A Journey to the Sea didn’t strike me as an interesting title to start with, and the subtitle A Goddamn Thing or the Unlived Life was too crude for my taste. Nevertheless, after actually reading the book I have to acknowledge that it’s a good combination: The Sea symbolizes the unconscious roots, the depths and the mysteries of the self. If the self never bothers to examine those depths, the pathetic result will be a passive life, an unreal person, an individual that never got around to doing a goddamn thing. Through references to poems, movies, philosophers and poets, this book dares you to reflect on the meaning of your life, or to make your life meaningful, which in the end might turn out to be the exact same thing.

At the heart of Francis Hardie’s argumentation is the Axiom of Maria, an obscure quotation from a 3rd century alchemist: “One becomes two, two becomes three, and out of the third comes the one as the fourth”. Roughly following the interpretation of the psychiatrist Carl Jung, One is the starting point, unconscious wholeness. Two is the differentiation that comes with consciousness or individuality. Three is the effort to solve the conflict or tension between the conscious and unconscious, reaching wholeness again. This resolution is symbolized by Four, which is the same as returning to One. A Journey to the Sea is the journey of the self that goes from passive observer to active entrepreneur of its own life, stepping from conflict to resolution and hopefully reaching wholeness.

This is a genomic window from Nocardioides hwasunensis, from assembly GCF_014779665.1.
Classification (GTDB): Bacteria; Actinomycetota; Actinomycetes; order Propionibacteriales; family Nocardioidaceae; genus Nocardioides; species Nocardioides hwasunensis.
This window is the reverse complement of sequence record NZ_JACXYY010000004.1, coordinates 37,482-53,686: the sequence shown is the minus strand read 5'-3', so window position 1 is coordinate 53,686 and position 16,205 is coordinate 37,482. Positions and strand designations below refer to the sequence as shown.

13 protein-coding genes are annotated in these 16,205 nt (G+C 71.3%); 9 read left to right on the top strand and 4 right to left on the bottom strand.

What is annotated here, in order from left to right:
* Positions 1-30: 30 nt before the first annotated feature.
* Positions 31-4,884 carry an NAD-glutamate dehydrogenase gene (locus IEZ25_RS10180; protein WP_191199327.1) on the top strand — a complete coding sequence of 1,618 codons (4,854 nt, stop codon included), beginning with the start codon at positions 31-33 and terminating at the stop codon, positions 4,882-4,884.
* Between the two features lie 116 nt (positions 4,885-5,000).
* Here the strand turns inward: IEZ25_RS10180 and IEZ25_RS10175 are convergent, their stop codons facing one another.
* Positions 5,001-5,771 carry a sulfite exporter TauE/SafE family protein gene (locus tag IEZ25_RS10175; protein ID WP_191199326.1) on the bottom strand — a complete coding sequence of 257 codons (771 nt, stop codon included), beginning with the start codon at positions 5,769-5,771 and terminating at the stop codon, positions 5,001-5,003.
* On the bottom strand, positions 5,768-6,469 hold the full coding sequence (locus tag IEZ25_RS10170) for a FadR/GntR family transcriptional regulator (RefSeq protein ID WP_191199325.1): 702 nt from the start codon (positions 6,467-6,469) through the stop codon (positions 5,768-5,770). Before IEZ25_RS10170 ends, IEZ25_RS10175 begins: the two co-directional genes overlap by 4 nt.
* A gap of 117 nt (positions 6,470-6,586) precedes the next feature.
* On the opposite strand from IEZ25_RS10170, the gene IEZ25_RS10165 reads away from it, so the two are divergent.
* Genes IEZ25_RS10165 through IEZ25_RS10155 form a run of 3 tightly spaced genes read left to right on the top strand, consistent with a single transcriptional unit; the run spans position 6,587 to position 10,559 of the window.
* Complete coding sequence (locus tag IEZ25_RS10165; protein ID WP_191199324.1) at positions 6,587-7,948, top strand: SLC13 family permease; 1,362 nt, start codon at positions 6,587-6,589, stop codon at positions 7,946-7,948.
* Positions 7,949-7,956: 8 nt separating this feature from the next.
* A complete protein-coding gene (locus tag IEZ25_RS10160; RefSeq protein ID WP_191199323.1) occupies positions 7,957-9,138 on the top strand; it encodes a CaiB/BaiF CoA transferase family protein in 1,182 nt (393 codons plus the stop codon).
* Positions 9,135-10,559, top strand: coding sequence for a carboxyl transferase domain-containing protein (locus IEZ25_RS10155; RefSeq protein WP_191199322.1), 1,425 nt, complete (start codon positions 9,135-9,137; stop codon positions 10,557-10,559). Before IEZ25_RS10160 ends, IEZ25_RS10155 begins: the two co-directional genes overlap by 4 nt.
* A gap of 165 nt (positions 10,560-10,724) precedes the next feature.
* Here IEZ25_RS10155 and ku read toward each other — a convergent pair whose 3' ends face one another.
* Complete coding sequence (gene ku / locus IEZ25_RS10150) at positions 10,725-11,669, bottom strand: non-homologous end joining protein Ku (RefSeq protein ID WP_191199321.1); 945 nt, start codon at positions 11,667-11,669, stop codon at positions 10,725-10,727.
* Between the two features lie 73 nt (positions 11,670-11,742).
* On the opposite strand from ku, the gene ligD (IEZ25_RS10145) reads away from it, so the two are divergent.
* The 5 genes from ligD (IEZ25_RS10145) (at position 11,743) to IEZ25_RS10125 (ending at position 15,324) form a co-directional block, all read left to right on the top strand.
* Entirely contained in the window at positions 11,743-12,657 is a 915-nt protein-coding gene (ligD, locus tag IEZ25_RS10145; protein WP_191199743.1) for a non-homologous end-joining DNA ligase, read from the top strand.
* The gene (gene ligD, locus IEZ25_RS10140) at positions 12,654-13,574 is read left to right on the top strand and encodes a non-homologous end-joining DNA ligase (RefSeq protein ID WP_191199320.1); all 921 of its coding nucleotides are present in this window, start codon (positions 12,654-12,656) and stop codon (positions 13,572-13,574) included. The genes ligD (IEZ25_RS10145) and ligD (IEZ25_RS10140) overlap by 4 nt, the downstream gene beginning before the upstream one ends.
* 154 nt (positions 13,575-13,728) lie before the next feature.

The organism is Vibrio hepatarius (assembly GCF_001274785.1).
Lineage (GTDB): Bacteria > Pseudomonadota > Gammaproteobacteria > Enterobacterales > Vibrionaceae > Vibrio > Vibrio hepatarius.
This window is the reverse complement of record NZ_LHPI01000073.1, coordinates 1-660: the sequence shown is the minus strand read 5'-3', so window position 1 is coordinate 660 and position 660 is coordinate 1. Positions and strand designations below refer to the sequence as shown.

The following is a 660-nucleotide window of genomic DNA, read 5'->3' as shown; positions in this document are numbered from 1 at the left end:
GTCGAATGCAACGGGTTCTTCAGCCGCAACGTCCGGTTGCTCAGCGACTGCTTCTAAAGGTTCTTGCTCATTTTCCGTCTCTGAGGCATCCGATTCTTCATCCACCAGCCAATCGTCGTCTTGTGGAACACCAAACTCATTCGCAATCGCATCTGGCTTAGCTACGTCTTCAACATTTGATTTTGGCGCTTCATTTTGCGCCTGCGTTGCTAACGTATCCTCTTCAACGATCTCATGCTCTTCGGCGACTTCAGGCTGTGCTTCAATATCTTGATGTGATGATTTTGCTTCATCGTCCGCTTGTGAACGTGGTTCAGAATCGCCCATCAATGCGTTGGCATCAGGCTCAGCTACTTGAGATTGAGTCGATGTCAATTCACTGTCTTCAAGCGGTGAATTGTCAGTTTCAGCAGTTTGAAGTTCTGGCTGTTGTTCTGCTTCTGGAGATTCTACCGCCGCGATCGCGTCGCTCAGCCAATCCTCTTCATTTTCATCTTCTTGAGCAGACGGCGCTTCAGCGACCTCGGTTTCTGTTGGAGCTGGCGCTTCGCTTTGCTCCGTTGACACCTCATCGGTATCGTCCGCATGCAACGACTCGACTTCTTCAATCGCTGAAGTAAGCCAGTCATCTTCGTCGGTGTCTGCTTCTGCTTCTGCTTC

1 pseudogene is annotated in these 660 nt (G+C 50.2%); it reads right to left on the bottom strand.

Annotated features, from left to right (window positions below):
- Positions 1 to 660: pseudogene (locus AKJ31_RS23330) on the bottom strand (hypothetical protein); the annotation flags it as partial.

Summing things up, I wouldn’t say this book is a masterpiece of existential philosophy, but it has some interesting thoughts and insights into the human condition. If you’re interested in exploring the depths of your being in a witty and somewhat blunt way, with lots of difficult questions and no easy answers, read A Journey to the Sea. You might get bored, or you might get excited with the prospect of actually doing a goddamn thing with your life. Either way, it’s your call.